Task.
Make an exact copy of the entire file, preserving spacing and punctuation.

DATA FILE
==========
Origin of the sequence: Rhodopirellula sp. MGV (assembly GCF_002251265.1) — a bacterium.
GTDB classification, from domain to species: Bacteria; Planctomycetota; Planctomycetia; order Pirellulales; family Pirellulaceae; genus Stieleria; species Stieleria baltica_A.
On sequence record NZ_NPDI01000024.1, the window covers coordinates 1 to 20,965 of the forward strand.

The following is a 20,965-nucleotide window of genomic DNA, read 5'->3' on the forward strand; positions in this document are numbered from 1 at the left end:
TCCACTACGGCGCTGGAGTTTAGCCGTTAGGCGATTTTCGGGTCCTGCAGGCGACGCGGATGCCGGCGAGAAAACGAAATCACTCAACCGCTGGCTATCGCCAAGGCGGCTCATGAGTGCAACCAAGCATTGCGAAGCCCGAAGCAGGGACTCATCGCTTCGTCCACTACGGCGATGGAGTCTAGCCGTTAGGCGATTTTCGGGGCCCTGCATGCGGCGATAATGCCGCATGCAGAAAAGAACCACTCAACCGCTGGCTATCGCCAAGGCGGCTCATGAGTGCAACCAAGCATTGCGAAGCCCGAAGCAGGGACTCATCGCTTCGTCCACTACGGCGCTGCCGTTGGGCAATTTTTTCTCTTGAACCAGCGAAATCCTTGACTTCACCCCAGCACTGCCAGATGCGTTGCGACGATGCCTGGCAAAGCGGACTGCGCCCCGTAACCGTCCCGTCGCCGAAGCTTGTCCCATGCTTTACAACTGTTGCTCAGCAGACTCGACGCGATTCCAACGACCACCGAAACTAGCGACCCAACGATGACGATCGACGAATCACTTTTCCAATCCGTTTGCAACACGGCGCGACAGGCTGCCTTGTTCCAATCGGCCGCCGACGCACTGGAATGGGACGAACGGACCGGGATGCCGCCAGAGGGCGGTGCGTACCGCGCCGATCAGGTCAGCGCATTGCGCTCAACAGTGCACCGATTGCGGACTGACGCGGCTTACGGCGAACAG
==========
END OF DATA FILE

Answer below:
Origin of the sequence: Rhodopirellula sp. MGV (assembly GCF_002251265.1) — a bacterium.
GTDB classification, from domain to species: Bacteria; Planctomycetota; Planctomycetia; order Pirellulales; family Pirellulaceae; genus Stieleria; species Stieleria baltica_A.
On sequence record NZ_NPDI01000024.1, the window covers coordinates 1 to 20,965 of the forward strand.

The following is a 20,965-nucleotide window of genomic DNA, read 5'->3' on the forward strand; positions in this document are numbered from 1 at the left end:
TCCACTACGGCGCTGGAGTTTAGCCGTTAGGCGATTTTCGGGTCCTGCAGGCGACGCGGATGCCGGCGAGAAAACGAAATCACTCAACCGCTGGCTATCGCCAAGGCGGCTCATGAGTGCAACCAAGCATTGCGAAGCCCGAAGCAGGGACTCATCGCTTCGTCCACTACGGCGATGGAGTCTAGCCGTTAGGCGATTTTCGGGGCCCTGCATGCGGCGATAATGCCGCATGCAGAAAAGAACCACTCAACCGCTGGCTATCGCCAAGGCGGCTCATGAGTGCAACCAAGCATTGCGAAGCCCGAAGCAGGGACTCATCGCTTCGTCCACTACGGCGCTGCCGTTGGGCAATTTTTTCTCTTGAACCAGCGAAATCCTTGACTTCACCCCAGCACTGCCAGATGCGTTGCGACGATGCCTGGCAAAGCGGACTGCGCCCCGTAACCGTCCCGTCGCCGAAGCTTGTCCCATGCTTTACAACTGTTGCTCAGCAGACTCGACGCGATTCCAACGACCACCGAAACTAGCGACCCAACGATGACGATCGACGAATCACTTTTCCAATCCGTTTGCAACACGGCGCGACAGGCTGCCTTGTTCCAATCGGCCGCCGACGCACTGGAATGGGACGAACGGACCGGGATGCCGCCAGAGGGCGGTGCGTACCGCGCCGATCAGGTCAGCGCATTGCGCTCAACAGTGCACCGATTGCGGACTGACGCGGCTTACGGCGAACAG